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High intensity training and treadmill sprint performance.
  1. M E Cheetham,
  2. C Williams

    Abstract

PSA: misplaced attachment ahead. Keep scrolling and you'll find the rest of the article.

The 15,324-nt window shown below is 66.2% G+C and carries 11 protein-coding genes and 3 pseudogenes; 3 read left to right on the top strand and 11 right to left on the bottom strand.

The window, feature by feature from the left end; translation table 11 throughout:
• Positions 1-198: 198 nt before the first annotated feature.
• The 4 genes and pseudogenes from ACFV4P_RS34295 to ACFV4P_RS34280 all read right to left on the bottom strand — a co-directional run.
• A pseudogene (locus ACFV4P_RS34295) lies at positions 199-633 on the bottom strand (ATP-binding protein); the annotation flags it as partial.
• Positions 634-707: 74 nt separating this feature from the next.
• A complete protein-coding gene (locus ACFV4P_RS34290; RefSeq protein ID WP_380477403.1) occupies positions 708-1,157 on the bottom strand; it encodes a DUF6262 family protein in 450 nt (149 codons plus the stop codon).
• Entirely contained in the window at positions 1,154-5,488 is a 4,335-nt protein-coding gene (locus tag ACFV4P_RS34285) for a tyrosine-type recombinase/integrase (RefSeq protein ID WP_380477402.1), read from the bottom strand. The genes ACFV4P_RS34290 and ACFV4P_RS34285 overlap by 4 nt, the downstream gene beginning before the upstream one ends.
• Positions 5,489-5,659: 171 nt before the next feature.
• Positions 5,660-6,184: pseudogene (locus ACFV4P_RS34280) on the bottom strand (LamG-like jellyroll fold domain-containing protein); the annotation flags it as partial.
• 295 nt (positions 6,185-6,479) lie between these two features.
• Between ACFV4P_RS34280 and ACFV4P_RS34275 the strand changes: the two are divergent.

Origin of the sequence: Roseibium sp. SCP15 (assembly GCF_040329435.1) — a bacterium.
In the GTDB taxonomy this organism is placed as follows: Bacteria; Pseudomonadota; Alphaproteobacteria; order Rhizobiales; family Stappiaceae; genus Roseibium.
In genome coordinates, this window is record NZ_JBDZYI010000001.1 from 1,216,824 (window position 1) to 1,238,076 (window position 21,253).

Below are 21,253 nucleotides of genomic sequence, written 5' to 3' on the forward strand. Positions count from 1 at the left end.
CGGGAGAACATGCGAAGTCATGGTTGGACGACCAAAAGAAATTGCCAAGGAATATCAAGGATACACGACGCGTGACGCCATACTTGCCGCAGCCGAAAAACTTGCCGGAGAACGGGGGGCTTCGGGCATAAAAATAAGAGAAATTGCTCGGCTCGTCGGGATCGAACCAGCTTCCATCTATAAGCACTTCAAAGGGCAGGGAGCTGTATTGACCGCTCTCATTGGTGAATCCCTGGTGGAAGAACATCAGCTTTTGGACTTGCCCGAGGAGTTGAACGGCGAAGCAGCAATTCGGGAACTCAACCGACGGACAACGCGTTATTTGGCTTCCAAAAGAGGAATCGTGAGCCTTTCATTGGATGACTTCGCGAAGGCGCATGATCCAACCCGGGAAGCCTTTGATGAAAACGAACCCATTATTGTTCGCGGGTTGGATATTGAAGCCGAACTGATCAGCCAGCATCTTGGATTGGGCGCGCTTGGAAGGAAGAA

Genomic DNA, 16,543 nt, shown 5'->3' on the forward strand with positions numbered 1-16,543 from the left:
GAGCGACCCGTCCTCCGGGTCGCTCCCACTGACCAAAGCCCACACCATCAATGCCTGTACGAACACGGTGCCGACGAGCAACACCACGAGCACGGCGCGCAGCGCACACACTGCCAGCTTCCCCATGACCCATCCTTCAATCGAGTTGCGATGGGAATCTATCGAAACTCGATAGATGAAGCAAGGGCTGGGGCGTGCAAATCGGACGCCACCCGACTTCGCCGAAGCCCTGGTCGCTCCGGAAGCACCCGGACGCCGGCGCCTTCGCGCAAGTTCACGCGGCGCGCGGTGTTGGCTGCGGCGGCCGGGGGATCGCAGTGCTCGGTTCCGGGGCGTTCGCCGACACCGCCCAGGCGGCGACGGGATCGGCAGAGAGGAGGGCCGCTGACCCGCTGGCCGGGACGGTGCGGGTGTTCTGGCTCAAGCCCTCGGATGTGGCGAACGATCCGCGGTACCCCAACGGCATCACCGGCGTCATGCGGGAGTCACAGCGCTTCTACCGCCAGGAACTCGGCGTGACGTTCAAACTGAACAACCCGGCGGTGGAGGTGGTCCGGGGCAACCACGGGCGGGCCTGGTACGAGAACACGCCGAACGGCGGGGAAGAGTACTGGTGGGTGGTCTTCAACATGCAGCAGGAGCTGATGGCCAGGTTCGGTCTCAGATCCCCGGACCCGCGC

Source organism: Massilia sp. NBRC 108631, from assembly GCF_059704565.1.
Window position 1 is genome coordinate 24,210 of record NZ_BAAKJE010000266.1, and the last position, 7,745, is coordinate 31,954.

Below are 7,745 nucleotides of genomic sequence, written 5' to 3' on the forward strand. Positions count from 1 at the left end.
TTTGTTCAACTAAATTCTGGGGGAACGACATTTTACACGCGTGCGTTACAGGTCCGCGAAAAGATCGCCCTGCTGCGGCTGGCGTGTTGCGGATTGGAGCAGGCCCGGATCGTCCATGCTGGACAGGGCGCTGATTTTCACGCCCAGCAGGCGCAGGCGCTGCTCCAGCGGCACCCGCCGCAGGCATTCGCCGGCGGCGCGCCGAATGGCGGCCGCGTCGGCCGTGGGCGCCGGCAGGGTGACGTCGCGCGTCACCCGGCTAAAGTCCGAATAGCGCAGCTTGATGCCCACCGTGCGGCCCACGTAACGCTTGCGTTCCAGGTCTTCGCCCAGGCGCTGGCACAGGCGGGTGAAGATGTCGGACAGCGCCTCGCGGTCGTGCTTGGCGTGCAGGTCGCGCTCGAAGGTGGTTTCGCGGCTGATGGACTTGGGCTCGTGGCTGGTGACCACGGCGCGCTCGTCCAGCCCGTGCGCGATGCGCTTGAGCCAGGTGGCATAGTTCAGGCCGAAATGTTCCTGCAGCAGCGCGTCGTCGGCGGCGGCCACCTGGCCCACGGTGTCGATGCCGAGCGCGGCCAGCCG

Twelve county standard hockey players completed a 30 second sprint on a non-motorised treadmill and an uphill treadmill running test to determine maximum oxygen uptake (VO2 max) before and after 6 weeks of high intensity training (fast runs 3-5 miles, intervals 30-300 m and circuit training), whilst 11 club standard players completed the same tests without any additional training. For the county standard group there was an 11.1% and 5.0% improvement in peak running speed and distance covered on the sprint treadmill respectively, a 4.2% improvement in VO2 max and an 11.5% improvement in run time to exhaustion during the VO2 max test (all p less than 0.01). No changes were observed for the club standard group. There were large increases in blood lactate (county group 13.26 +/- 1.83 mM) and blood glucose (county group 1.56 +/- 0.71 mM) concentrations as a result of the treadmill sprint, but there were no additional changes in these variables as a result of training. Thus, the mechanism of adaptation in this type of brief maximal exercise remains in question.

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